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Prime Minister Scott Morrison is throwing his weight behind a push to ban transgender females from playing women's sports.
Morrison said he would back the private member's bill from Tasmanian senator Claire Chandler, saying it was a 'terrific' move.
The announcement comes just weeks after the spotlight was well and truly on the Government's attitude to the LGBTQIA+ community as it sought to rush through its Religious Discrimination Bill before the next election.
That Bill was purportedly created to better protect the rights of religious Australians, however it faced opposition for in fact allowing, and potentially even encouraging, other forms of discrimination.
The Morrison Government shelved the controversial Bill earlier this month and decided instead to pursue an investigation into its 'unintended consequences'.
One of these 'unintended consequences' was giving schools the right to expel transgender and gender diverse children.
Despite repeatedly assuring both his colleagues and his constituents that he doesn't want children to be discriminated against on the basis of sexuality or gender, Morrison is willing to back Chandler's push.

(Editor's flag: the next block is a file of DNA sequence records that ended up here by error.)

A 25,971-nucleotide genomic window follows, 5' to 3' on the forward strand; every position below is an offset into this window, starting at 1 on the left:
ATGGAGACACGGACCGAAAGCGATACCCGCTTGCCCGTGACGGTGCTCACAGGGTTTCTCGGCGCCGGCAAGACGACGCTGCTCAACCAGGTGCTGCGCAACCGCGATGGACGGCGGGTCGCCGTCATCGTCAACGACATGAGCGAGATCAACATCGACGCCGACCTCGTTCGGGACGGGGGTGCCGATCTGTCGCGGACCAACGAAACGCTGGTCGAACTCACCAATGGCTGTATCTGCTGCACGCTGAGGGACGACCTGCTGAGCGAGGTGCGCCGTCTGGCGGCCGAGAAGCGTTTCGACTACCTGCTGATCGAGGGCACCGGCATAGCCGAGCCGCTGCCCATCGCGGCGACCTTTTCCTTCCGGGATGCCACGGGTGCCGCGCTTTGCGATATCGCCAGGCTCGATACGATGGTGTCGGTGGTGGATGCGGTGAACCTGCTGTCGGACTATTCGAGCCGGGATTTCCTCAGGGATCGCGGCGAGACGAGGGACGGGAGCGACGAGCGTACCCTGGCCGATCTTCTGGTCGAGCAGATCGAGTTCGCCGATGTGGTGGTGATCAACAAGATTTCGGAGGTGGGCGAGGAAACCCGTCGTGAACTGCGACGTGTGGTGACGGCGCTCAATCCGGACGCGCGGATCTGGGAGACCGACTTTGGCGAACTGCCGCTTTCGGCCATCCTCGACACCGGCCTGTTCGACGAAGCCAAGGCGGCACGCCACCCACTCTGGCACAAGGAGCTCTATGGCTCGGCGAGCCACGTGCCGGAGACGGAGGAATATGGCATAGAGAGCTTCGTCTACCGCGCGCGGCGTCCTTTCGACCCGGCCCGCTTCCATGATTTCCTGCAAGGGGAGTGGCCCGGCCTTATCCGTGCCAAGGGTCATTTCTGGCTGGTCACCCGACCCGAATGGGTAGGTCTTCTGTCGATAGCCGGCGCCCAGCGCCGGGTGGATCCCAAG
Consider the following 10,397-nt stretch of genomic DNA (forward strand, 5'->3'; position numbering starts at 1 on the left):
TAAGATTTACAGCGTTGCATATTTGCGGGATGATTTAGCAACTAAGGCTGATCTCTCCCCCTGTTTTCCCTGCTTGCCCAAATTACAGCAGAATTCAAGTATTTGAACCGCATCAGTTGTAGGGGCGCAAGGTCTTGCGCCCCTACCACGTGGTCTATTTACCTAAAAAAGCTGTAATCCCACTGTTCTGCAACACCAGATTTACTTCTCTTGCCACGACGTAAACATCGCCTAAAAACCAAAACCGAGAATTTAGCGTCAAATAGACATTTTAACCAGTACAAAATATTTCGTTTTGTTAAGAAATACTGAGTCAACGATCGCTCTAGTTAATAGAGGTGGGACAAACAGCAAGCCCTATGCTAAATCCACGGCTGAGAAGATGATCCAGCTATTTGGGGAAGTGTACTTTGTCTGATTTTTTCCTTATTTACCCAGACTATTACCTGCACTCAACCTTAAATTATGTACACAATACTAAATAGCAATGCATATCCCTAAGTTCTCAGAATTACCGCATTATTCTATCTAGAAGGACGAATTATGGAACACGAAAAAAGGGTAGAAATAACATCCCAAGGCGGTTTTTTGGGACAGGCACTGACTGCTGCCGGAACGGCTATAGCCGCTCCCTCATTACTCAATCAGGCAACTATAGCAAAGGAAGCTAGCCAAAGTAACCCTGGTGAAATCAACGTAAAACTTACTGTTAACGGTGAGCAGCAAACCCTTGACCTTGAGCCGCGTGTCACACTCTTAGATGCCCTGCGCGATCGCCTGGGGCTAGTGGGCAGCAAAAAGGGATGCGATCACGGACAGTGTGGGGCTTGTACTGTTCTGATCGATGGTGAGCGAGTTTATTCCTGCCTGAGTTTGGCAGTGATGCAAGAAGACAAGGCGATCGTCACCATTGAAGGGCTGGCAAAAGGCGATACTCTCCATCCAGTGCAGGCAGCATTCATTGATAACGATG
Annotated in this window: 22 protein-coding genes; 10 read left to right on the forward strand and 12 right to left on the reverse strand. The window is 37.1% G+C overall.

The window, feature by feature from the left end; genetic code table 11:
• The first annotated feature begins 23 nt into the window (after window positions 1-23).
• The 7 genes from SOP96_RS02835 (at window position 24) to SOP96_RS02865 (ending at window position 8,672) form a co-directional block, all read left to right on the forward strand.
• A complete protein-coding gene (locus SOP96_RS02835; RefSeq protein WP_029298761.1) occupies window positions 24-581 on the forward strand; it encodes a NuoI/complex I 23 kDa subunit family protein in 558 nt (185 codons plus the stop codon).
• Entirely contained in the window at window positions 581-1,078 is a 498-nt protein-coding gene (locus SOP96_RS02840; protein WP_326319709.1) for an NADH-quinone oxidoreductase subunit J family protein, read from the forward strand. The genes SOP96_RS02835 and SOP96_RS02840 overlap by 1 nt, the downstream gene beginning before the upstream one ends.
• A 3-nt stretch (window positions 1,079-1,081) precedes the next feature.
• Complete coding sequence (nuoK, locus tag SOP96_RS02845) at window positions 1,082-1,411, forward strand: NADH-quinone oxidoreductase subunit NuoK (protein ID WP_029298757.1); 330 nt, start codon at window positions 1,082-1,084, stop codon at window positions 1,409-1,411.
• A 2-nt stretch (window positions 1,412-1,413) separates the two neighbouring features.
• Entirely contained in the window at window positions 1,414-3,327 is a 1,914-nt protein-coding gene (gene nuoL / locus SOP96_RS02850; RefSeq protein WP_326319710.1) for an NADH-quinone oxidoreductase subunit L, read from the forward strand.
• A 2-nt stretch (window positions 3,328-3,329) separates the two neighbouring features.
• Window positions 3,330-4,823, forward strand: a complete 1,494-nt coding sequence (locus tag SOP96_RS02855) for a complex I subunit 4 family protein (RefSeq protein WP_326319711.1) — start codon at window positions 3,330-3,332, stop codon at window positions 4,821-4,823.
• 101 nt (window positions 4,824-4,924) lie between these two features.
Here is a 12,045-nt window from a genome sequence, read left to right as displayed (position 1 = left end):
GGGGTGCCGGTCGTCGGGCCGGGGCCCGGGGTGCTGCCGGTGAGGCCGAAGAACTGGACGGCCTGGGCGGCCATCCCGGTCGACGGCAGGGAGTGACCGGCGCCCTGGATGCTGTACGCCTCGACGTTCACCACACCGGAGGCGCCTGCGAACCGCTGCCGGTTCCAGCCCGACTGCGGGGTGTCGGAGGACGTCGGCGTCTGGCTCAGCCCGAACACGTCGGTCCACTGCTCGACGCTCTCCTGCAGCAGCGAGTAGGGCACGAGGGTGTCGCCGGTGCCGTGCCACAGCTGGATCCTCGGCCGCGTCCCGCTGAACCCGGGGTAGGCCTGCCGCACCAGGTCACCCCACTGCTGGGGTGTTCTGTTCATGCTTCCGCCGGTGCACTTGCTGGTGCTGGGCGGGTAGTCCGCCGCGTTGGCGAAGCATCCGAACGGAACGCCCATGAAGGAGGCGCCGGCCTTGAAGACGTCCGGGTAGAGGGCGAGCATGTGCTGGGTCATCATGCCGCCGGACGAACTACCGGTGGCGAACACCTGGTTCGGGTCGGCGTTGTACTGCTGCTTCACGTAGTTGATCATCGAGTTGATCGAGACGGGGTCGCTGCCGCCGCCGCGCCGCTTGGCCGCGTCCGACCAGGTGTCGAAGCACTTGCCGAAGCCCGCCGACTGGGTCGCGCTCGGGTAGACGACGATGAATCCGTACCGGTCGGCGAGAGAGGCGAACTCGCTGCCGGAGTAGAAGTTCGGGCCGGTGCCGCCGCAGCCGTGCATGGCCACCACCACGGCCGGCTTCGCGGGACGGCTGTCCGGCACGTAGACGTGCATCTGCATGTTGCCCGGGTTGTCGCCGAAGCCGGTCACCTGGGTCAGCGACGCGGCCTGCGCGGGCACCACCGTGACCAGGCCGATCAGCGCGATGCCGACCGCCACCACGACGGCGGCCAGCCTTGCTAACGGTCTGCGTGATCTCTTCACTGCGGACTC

"I support it, as Claire knows," he said.
"I think it's a terrific bill and I've given her encouragement.
"Claire is a champion for women's sport and I think she's been right to raise these issues in the way that she has.
"Well done, Claire."
In September 2018, following reports teachers were being trained to identify potential transgender children, Morrison tweeted: "We don't need 'gender whisperers' in our schools. Let kids be kids."
According to News.com.au, Senator Chandler has previously told Parliament she hoped her Sex Discrimination and Other Legislation Amendment (Save Women's Sport) Bill 2022 would ensure men and women remain separate on the sporting field.
"Millions of Australian parents and grandparents have proudly watched their daughters' and granddaughters' sporting achievements - playing their first game, winning their first trophy, making their first state team, or signing their first professional contract," she said.
"Yet under recent interpretations of Australia's Sex Discrimination Act 1984, sporting codes, clubs and volunteers can have legal action taken against them for offering single-sex women's sport.
"This interpretation has been used as a weapon to pressure sporting organisations to allow males to play women's sport.
"The need to separate females and males on the sporting field - in the vast majority of spots - has been understood for decades."